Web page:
Paul Jacob

Those who adore modern, unlimited government have a problem. A few problems, actually, but biggest is their obvious inability to say “no” to government growth.

Today’s politicians and pundits seem completely incapable of prioritizing anything. After all, in their minds, every need represents a right to government support or a mandate for government action. If a constituency likes a program (and what constituency objects to money being thrown at them?), what can they say against it?

Michelle Malkin

But these folks have a second problem, a practical one. They have opponents. The bulk of the American populace, in a sense. But, in particular, the Tea Party protestors.

These new opponents are not protesting tea, but rather ever-growing government, politics-as-usual for both major parties.

The Tea Party name, of course, comes from a legendary event from the days of colonial unrest, prior to the secession of the colonies as the 13 United States.

But let’s not get hung up on the name. The actual meaning of the historic Boston Tea Party is irrelevant to modern-day Tea Party protestors, who are most concerned with a few core issues, the very issues that the people who are now in charge don’t want addressed.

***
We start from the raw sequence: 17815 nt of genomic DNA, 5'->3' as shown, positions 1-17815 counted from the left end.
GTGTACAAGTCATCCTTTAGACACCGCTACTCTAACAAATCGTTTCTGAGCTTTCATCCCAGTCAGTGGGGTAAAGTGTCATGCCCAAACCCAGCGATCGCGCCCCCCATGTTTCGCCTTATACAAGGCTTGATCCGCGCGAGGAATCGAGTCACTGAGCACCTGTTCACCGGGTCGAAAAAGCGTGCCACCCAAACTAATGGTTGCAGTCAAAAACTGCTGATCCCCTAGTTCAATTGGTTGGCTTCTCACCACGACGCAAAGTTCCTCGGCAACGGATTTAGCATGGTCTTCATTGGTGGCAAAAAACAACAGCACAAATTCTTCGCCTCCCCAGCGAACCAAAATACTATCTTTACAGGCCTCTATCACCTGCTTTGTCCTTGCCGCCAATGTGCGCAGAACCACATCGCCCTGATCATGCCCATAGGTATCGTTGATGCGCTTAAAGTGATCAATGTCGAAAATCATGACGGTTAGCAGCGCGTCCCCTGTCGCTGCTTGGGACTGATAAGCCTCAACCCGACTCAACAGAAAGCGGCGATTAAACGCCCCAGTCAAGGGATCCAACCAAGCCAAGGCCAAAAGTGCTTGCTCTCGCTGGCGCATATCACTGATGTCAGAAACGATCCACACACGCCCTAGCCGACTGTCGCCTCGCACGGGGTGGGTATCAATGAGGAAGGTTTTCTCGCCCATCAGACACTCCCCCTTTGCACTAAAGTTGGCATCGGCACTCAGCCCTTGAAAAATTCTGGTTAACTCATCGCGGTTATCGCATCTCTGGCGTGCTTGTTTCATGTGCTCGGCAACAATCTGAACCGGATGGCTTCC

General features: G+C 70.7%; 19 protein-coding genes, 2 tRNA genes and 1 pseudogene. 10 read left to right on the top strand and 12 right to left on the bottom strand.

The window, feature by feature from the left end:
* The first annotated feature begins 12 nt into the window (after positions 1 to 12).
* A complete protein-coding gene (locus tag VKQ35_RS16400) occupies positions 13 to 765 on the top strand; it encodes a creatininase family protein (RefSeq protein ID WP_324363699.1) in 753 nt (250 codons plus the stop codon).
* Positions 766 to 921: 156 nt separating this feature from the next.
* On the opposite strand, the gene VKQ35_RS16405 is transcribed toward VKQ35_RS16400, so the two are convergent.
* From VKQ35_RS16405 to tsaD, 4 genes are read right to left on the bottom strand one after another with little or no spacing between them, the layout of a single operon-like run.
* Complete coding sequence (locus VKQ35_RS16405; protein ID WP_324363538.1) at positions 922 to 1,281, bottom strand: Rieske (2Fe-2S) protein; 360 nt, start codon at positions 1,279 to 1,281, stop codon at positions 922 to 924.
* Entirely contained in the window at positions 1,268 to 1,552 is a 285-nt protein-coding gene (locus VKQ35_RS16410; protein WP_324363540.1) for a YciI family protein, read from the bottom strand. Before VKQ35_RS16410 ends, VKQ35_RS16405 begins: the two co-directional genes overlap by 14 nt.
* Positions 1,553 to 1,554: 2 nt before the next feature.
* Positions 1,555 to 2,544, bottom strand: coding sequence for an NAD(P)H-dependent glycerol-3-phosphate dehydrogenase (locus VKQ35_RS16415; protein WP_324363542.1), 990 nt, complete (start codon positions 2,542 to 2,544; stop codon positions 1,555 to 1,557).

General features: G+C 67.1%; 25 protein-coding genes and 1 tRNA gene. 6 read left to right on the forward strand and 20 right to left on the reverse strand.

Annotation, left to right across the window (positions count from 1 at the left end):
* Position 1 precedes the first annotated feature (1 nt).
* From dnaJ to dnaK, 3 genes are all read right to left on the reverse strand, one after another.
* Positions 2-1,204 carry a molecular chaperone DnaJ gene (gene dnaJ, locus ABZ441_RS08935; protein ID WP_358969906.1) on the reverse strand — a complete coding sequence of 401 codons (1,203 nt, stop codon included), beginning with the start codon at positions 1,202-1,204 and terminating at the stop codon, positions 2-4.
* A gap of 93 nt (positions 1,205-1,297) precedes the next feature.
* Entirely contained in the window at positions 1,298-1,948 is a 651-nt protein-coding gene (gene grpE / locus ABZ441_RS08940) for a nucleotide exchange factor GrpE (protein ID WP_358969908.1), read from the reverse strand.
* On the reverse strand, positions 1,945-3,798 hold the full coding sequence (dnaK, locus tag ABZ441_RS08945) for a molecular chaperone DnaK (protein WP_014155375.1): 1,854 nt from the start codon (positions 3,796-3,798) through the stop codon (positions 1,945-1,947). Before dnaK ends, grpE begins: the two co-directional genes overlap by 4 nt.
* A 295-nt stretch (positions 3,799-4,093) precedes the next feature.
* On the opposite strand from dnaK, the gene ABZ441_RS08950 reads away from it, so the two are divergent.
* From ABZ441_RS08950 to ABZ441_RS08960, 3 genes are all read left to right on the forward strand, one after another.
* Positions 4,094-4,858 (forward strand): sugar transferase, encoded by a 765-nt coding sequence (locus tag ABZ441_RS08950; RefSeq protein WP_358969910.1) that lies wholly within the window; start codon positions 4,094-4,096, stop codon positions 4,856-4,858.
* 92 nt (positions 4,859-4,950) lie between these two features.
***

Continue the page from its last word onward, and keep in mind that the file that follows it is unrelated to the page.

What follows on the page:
Indeed, our rulers are in a bit of a panic. That’s why they, their core supporters, and the mainstream media have been so keen to portray Tea Party protestors as racist. It is gutter politics. Just what we’ve grown to expect.

The best they can do is to ask where the protests were in the Bush Administration, when the bailouts began and the budget had gone all out of whack and deficits soared and debt ballooned. Why wait till a black man hit the White House?

First, get real. Does anybody really believe that, if Hillary Clinton had been elected instead of Obama, the Tea Party protesters would be copacetic?

No. But protesters under a Clinton administration would be labeled “angry white males” (remember?) and we’d be informed that men outnumber women at the rallies.

Paul Jacob

Paul Jacob is President of Citizens in Charge Foundation and Citizens in Charge. His daily Common Sense commentary appears on the Web and via e-mail.